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BROWN v. G. COM. UNIT. SCH. DIST. NO. 4

March 31, 1993

EARL D. BROWN AND LAURIE A. BROWN, PLAINTIFFS,
v.
GRIGGSVILLE COMMUNITY UNIT SCHOOL DISTRICT NO. 4, DELBERT CAMP, KIM CURRY, WILLIAM JOHNSON, STEVE DUNHAM, GERALD WILSON, DENISE CONKRIGHT, JOYCE LEAHY, JOHN EMRICK, DEFENDANTS.



The opinion of the court was delivered by: Richard Mills, District Judge.

OPINION

The issue: Attorney fees.

The procedural vehicle: Cross motions for summary judgment.

I. BACKGROUND

This action arises out of an administrative hearing held pursuant to the Individuals with Disabilities Education Act, 20 U.S.C. § 1415(b).

Brenton Brown, a child of Earl and Laurie Brown, attended the Griggsville, Illinois public schools. However, because Brenton suffered from a physical handicap as a result of a stroke, the Griggsville school district recommended at its annual meeting in May of 1991 that Brenton be retained in the second grade for another year. The school district also recommended that Brenton be placed in a special class for the physically handicapped in Jacksonville, Illinois, 30 miles from his parents' home. Brenton's parents were notified by the school district of its decision, whereupon Brenton's parents requested a hearing under 20 U.S.C. § 1415(b)(2).

As a result of the request for a hearing, Brenton's transfer to Jacksonville was stayed pursuant to 20 U.S.C. § 1415(e)(3), and Brenton remained in the Griggsville school district for the 1991-92 school year. On May 27, 1992, before a hearing was held, the school district met at its annual meeting to consider the placement of its special needs students, at which time it was recommended that Brenton be allowed to advance to the third grade and remain in the Griggsville school district. From a review of the record, it appears that this recommendation was based on the fact that Brenton's academic performance had improved significantly during the 1991-92 school year.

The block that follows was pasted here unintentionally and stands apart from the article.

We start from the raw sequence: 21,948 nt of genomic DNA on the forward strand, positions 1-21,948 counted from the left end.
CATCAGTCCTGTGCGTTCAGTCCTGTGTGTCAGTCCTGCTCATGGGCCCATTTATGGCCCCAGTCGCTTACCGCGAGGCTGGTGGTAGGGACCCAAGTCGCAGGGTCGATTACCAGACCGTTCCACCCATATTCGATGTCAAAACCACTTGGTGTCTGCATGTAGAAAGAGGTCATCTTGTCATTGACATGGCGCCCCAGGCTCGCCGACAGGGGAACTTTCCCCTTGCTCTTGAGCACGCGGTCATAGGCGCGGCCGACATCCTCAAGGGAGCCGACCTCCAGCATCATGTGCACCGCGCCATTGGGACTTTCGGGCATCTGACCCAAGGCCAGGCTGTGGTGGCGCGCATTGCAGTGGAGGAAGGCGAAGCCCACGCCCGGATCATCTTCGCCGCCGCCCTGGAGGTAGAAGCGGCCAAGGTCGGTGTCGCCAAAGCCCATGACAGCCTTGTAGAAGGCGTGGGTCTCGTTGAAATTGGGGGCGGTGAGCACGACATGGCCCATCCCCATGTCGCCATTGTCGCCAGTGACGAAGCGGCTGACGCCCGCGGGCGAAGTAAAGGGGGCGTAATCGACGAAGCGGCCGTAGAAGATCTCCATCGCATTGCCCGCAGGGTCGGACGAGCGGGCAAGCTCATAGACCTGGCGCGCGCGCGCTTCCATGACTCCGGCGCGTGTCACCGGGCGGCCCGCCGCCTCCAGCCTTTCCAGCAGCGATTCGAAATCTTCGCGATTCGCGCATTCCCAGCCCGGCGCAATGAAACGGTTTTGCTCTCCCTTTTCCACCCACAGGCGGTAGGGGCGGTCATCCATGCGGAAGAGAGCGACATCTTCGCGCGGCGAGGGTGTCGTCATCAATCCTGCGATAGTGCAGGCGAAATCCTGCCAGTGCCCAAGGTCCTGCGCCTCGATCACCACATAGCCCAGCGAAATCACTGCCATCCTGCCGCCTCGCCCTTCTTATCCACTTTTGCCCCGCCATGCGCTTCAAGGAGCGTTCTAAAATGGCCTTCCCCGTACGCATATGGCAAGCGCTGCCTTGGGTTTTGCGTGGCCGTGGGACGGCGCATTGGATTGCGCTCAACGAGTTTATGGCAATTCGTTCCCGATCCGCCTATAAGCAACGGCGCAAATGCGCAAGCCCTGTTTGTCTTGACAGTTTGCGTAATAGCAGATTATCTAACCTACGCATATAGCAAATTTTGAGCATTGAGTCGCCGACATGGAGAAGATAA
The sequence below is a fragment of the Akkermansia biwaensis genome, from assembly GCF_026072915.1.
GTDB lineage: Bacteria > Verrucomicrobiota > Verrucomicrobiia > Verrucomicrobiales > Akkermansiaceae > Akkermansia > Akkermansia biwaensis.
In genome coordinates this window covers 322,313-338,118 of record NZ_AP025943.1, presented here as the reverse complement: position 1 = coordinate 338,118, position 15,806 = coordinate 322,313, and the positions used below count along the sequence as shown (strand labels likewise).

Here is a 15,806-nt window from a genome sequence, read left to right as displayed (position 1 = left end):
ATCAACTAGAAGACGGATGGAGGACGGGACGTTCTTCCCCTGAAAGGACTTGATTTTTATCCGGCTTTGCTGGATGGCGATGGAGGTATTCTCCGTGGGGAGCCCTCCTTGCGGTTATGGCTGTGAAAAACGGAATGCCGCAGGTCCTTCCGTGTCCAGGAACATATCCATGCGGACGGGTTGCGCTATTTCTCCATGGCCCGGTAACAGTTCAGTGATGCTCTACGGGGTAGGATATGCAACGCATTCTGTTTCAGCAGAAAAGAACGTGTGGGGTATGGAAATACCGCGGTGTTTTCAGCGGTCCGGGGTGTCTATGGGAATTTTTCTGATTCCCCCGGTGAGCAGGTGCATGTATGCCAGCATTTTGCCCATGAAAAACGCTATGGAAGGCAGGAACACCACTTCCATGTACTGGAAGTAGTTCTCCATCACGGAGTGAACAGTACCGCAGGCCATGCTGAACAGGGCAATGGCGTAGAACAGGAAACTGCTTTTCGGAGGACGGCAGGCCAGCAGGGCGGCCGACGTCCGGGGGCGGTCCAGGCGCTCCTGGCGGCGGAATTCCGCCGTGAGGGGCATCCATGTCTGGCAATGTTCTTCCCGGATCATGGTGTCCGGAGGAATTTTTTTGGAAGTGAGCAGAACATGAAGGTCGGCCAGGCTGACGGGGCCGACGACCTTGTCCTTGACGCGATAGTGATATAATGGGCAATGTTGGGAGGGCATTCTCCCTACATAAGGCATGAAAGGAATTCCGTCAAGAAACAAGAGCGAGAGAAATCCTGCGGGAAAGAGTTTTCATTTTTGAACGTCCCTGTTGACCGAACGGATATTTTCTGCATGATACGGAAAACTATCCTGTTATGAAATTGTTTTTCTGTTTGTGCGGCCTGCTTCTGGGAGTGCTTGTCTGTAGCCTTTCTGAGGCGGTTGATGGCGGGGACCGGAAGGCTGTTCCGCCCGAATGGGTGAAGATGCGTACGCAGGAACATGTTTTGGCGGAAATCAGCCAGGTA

II. SUMMARY JUDGMENT

Under Fed.R.Civ.P. 56(c), summary judgment shall be granted if the record shows that "there is no genuine issue as to any material fact and that the moving party is entitled to a judgment as a matter of law." Black v. Henry Pratt Co., 778 F.2d 1278, 1281 (7th Cir. 1985). The moving party has the burden of showing the absence of a genuine issue of material fact. Celotex Corp. v. Catrett, 477 U.S. 317, 325, 106 S.Ct. 2548, 2554, 91 L.Ed.2d 265 (1986). A genuine issue of material fact exists when "there is sufficient evidence favoring the nonmoving party for a jury to return a verdict for that party." Anderson v. Liberty Lobby, Inc., 477 U.S. 242, 249, 106 S.Ct. 2505, 2511, 91 L.Ed.2d 202 (1986). In determining whether a genuine issue of a material fact exists, the evidence is to be taken in the light most favorable to the non-moving party. Adickes v. S.H. Kress & Co., 398 U.S. 144, 157, 90 S.Ct. 1598, 1608, 26 L.Ed.2d 142 (1970). Once the moving party has met its burden, the opposing party must come forward with specific evidence, not mere allegations or denials of the pleadings, which demonstrates that there is a genuine issue for trial. Posey v. Skyline Corp., 702 F.2d 102, 105 (7th Cir. 1983).

III. ANALYSIS

Based on a review of the record, the entire controversy appears to revolve around a dispute concerning whether the Plaintiffs are entitled to attorney fees as "the prevailing party" for purposes of 20 U.S.C. § 1415(e)(4)(B). The material facts of the case are not contested. As such, this dispute is a legal one, which is capable of being resolved by means of summary judgment.

Unfortunately, 20 U.S.C. § 1415(e)(4)(B) is inartfully drafted, and the term "prevailing party" is missing an essential modifier, thus presenting the question "the prevailing party in what type of action?". Applying the plain meaning rule, the prevailing party would be the prevailing party in the civil action filed pursuant to 20 U.S.C. § 1415(e)(2). That section allows a party dissatisfied with either the decision of the hearing officer, or the decision of the administrative appeal board, to appeal the administrative finding in a United States District Court.

The Seventh Circuit has yet to interpret the meaning of 20 U.S.C. § 1415(e)(4)(B). However, the Court of Appeals for the Eleventh Circuit has addressed the issue of when parents are entitled to recover attorney fees under 20 U.S.C. § 1415(e)(4)(B), and that Court has not followed the plain meaning rule in interpreting the statute. In Mitten v. Muscogee County School District, 877 F.2d 932, 935 (11th Cir. 1989), the Court held, based on the legislative history of the Act, that the term "action or proceeding" refers to any administrative proceeding. Thus, the Court found that if plaintiffs could establish that they were the prevailing party in the administrative challenge to the school district determination, they would be able to recover their attorney fees and costs expended in pursuing the school district's ...


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